“The Thousand Crimes of Ming Tsu” by Tom Lin (2021)
In this debut novel, Lin astounds with his depiction of a Chinese-born assassin in the American West in the 19th century. In subverting the genre of the Western, this book follows Ming Tsu as, with the help of a magical troupe of circus performers, he travels west from Salt Lake to Reno, hunting down those who played a part in taking his wife from him, beating him nearly to death, and conscripting him to work on the railroad. Based largely on the gruesome history of exploited Chinese labor in the American West of the 19th century, and incorporating magical realist elements, this cinematically rendered journey is as compelling as anything you’ll read this year.
Laura Pritchett is familiar to readers for her fiction — “The Blue Hour” ranks among her multiple CBAs — but she knows her way around great nonfiction, too, as a teacher in the MFA in nature writing at Western Colorado University. She shared her thoughts on a couple favorite nonfiction books:
“Pushed: Miners, a Merchant, and (Maybe) a Massacre” by Ana Maria Spagna (2023)
Who doesn’t like a more clear-eyed look into history? The author takes us on a surprising twist-filled journey as she explores different versions of a legend of a massacre on the Columbia River in 1875.
“The Guidebook to Relative Strangers” by Camille Dungy (2018)
This Colorado author is perhaps nationally known for her poetry — which is gorgeous — but I also love her beautiful memoir of motherhood, race, and the love of a life well-lived. I can’t wait for her new nonfiction title, “Soil: A Black Mother’s Garden” to be released this spring.
E.J. Levy, an associate professor in the MFA program at Colorado State University, won a CBA for historical fiction with “The Cape Doctor.” She has a couple of recommendations and thoughts on books from that genre:
“Euphoria” by Lily King (2014)
Inspired by the remarkable life of Margaret Mead, and set between the world wars, this novel of a love triangle among three ambitious, brilliant anthropologists in New Guinea is one of the best historical novels I’ve read: a puzzle-box and a page turner. Rich in ideas and romance, it’s a great gift for any reader. I defy you not to weep at the end.
“Ceremony” by Leslie Marmon Silko (1977)
While not a historical novel in the conventional sense, “Ceremony” is an American masterpiece set in western New Mexico in the aftermath of WWII, which centers on the lives of two young Laguna soldiers returned from war to find a drought (both literal and spiritual) plaguing the land. Transforming the “war novel” and blending Anglo and Indigenous story forms, the book itself is a transformative ceremony and hands down one of the best novels I’ve ever read. It speaks to the all-too-timely question of how to battle evil without being undone by it. Please read this one and give it to those you love.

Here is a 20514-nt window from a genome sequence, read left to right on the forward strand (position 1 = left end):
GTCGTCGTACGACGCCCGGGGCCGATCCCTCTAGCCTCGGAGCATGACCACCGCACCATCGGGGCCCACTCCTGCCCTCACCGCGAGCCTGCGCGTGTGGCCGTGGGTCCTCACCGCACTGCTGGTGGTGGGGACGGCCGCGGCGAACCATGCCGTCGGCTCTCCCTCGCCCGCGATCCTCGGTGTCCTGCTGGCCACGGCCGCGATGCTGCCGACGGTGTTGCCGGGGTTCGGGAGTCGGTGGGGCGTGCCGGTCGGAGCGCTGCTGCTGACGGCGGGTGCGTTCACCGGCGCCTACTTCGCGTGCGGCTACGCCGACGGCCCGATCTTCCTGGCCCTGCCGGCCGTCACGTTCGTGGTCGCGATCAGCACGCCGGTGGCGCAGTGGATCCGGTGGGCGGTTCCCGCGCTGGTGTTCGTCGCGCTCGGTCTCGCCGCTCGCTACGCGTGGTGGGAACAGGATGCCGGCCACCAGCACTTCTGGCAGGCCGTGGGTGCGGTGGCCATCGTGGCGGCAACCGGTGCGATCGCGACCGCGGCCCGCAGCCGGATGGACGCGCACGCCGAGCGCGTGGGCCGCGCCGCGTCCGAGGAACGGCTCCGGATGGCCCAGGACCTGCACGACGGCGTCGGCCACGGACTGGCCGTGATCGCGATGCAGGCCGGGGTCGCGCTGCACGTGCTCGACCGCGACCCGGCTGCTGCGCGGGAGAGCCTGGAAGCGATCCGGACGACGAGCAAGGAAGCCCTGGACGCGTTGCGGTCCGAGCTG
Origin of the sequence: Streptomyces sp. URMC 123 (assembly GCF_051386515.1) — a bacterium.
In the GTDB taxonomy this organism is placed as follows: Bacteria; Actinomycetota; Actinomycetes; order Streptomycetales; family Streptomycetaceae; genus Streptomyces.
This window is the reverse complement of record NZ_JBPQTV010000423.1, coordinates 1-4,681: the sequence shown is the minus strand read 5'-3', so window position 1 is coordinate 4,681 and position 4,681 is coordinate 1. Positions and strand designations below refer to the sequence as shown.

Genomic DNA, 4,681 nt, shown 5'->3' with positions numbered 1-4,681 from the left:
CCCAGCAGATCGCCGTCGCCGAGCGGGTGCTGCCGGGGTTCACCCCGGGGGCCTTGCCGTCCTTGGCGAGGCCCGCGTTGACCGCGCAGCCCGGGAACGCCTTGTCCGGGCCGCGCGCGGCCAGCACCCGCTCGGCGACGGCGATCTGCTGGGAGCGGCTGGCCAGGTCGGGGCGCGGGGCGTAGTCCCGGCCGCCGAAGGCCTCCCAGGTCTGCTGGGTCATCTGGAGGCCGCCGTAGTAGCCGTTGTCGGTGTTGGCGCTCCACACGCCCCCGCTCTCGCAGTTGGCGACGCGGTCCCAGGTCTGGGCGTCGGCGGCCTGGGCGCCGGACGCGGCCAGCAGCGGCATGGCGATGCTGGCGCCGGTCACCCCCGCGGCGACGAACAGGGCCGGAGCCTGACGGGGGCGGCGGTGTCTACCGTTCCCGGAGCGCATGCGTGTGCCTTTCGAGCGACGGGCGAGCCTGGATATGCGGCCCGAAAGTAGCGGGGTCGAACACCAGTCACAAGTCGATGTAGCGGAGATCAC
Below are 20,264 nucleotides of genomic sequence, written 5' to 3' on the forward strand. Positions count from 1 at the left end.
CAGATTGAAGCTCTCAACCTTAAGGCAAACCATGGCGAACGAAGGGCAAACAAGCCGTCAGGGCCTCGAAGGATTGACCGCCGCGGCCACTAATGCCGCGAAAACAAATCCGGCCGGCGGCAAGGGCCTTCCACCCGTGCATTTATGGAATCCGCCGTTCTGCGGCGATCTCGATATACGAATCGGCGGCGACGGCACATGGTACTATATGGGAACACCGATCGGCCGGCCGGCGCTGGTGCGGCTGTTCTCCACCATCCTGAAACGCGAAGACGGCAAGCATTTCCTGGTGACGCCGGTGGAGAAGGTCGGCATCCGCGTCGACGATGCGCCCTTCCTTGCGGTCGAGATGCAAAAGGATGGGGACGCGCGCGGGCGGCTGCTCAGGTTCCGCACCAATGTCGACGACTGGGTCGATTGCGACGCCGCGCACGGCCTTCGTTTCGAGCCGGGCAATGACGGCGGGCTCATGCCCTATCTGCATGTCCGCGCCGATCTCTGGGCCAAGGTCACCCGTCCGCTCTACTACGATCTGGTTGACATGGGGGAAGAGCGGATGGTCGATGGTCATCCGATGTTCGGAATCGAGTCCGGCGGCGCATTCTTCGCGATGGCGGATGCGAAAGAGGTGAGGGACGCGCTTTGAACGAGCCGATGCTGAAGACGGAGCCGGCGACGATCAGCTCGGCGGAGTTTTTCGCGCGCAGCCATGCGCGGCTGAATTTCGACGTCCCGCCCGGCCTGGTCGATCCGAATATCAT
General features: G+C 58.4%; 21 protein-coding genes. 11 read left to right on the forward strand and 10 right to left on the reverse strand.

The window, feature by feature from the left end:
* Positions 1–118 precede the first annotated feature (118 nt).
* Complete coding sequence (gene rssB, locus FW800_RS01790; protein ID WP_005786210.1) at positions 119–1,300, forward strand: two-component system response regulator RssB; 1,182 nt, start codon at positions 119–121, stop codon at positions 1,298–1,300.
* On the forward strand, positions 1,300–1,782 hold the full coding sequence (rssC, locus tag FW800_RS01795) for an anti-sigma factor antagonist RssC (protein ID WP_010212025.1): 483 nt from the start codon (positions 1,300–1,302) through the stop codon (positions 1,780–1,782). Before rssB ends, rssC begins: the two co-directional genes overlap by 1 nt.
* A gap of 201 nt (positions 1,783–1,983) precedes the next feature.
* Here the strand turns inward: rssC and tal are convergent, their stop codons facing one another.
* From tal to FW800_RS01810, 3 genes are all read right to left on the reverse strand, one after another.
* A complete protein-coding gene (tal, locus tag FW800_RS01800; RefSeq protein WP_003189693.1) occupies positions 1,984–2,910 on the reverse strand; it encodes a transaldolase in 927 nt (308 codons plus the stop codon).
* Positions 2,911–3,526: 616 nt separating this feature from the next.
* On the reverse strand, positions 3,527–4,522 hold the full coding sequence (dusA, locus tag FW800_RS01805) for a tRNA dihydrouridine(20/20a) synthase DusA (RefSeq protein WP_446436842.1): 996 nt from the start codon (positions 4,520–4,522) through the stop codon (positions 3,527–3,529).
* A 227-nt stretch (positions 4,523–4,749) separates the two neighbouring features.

Martin Smith, a former senior editor for the Los Angeles Times Magazine who now lives in the Colorado mountains, won the CBA for history with “Going to Trinidad: A Doctor, a Colorado Town, and Stories From an Unlikely Gender Crossroads.” Here’s what he says about some other historical nonfiction he’d suggest:
“Ho Chi Minh: A Life,” by William J. Duiker (2000)
The novel I’m currently writing is about secrets buried for five decades by the crew of a napalm boat that patrolled Vietnam’s Mekong Delta between 1968 and 1970. As part of my research, I began to understand Ho Chi Minh as a fascinating historical figure who for many decades wanted nothing more than to ally with the U.S. government. Rebuffed and ignored, the Vietnamese leader sought allies elsewhere. The rest is history, and it’s chronicled in exquisite detail in this readable 700-page epic by a meticulous researcher.
“Toms River: A Story of Science and Salvation,” by Dan Fagin (2013)
While confiding in me about his slow-moving but ultimately terminal illness, a friend mentioned that he was so fated because he was among many locals poisoned by industrial chemicals while growing up in coastal New Jersey in the 1970s. He also said the full story behind his life’s tragic turn was chronicled in a well-known book that won a 2014 Pulitzer Prize for general nonfiction. I ordered it immediately.
Fagin is an extraordinary storyteller, and he details a decades-long drama that culminated in 2001 with one of the largest legal settlements in the annals of toxic dumping. As the Pulitzer judges wrote, Fagin’s book “deftly combines investigative reporting and historical research to probe a New Jersey seashore town’s cluster of childhood cancers linked to water and air pollution.”
Claire Boyles, a writer, teacher and former sustainable farmer who lives in Loveland, was a CBA finalist in this genre for her collection “Site Fidelity.” Here are her comments on a couple literary fiction books she recommends: